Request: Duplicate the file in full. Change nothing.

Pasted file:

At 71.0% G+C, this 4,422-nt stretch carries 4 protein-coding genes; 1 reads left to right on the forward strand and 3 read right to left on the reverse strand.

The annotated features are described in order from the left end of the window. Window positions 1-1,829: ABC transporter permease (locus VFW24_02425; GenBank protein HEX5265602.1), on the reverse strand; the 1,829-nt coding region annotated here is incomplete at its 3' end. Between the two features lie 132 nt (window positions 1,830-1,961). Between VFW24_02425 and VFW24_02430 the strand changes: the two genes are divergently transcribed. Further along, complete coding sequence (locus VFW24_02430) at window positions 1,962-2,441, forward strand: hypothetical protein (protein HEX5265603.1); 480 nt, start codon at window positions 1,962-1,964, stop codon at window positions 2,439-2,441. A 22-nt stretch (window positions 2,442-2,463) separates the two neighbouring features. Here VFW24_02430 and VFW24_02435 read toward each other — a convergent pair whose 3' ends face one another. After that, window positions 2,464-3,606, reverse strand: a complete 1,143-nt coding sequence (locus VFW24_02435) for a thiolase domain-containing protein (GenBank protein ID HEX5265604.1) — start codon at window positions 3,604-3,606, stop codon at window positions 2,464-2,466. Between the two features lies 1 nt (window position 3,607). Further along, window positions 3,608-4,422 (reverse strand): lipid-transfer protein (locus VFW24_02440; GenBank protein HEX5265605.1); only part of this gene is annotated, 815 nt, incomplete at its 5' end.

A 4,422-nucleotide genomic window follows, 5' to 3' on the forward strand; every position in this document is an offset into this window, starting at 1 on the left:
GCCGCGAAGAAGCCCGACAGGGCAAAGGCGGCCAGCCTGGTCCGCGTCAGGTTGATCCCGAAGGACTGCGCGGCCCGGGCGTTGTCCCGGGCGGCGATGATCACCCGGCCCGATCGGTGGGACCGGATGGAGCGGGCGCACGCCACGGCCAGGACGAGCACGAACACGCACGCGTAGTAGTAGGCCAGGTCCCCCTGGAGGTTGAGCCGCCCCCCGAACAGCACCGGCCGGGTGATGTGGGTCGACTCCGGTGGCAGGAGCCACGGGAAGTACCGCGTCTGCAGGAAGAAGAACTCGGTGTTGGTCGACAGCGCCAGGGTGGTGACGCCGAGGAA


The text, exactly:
At 71.0% G+C, this 4,422-nt stretch carries 4 protein-coding genes; 1 reads left to right on the forward strand and 3 read right to left on the reverse strand.

The annotated features are described in order from the left end of the window. Window positions 1-1,829: ABC transporter permease (locus VFW24_02425; GenBank protein HEX5265602.1), on the reverse strand; the 1,829-nt coding region annotated here is incomplete at its 3' end. Between the two features lie 132 nt (window positions 1,830-1,961). Between VFW24_02425 and VFW24_02430 the strand changes: the two genes are divergently transcribed. Further along, complete coding sequence (locus VFW24_02430) at window positions 1,962-2,441, forward strand: hypothetical protein (protein HEX5265603.1); 480 nt, start codon at window positions 1,962-1,964, stop codon at window positions 2,439-2,441. A 22-nt stretch (window positions 2,442-2,463) separates the two neighbouring features. Here VFW24_02430 and VFW24_02435 read toward each other — a convergent pair whose 3' ends face one another. After that, window positions 2,464-3,606, reverse strand: a complete 1,143-nt coding sequence (locus VFW24_02435) for a thiolase domain-containing protein (GenBank protein ID HEX5265604.1) — start codon at window positions 3,604-3,606, stop codon at window positions 2,464-2,466. Between the two features lies 1 nt (window position 3,607). Further along, window positions 3,608-4,422 (reverse strand): lipid-transfer protein (locus VFW24_02440; GenBank protein HEX5265605.1); only part of this gene is annotated, 815 nt, incomplete at its 5' end.

A 4,422-nucleotide genomic window follows, 5' to 3' on the forward strand; every position in this document is an offset into this window, starting at 1 on the left:
GCCGCGAAGAAGCCCGACAGGGCAAAGGCGGCCAGCCTGGTCCGCGTCAGGTTGATCCCGAAGGACTGCGCGGCCCGGGCGTTGTCCCGGGCGGCGATGATCACCCGGCCCGATCGGTGGGACCGGATGGAGCGGGCGCACGCCACGGCCAGGACGAGCACGAACACGCACGCGTAGTAGTAGGCCAGGTCCCCCTGGAGGTTGAGCCGCCCCCCGAACAGCACCGGCCGGGTGATGTGGGTCGACTCCGGTGGCAGGAGCCACGGGAAGTACCGCGTCTGCAGGAAGAAGAACTCGGTGTTGGTCGACAGCGCCAGGGTGGTGACGCCGAGGAA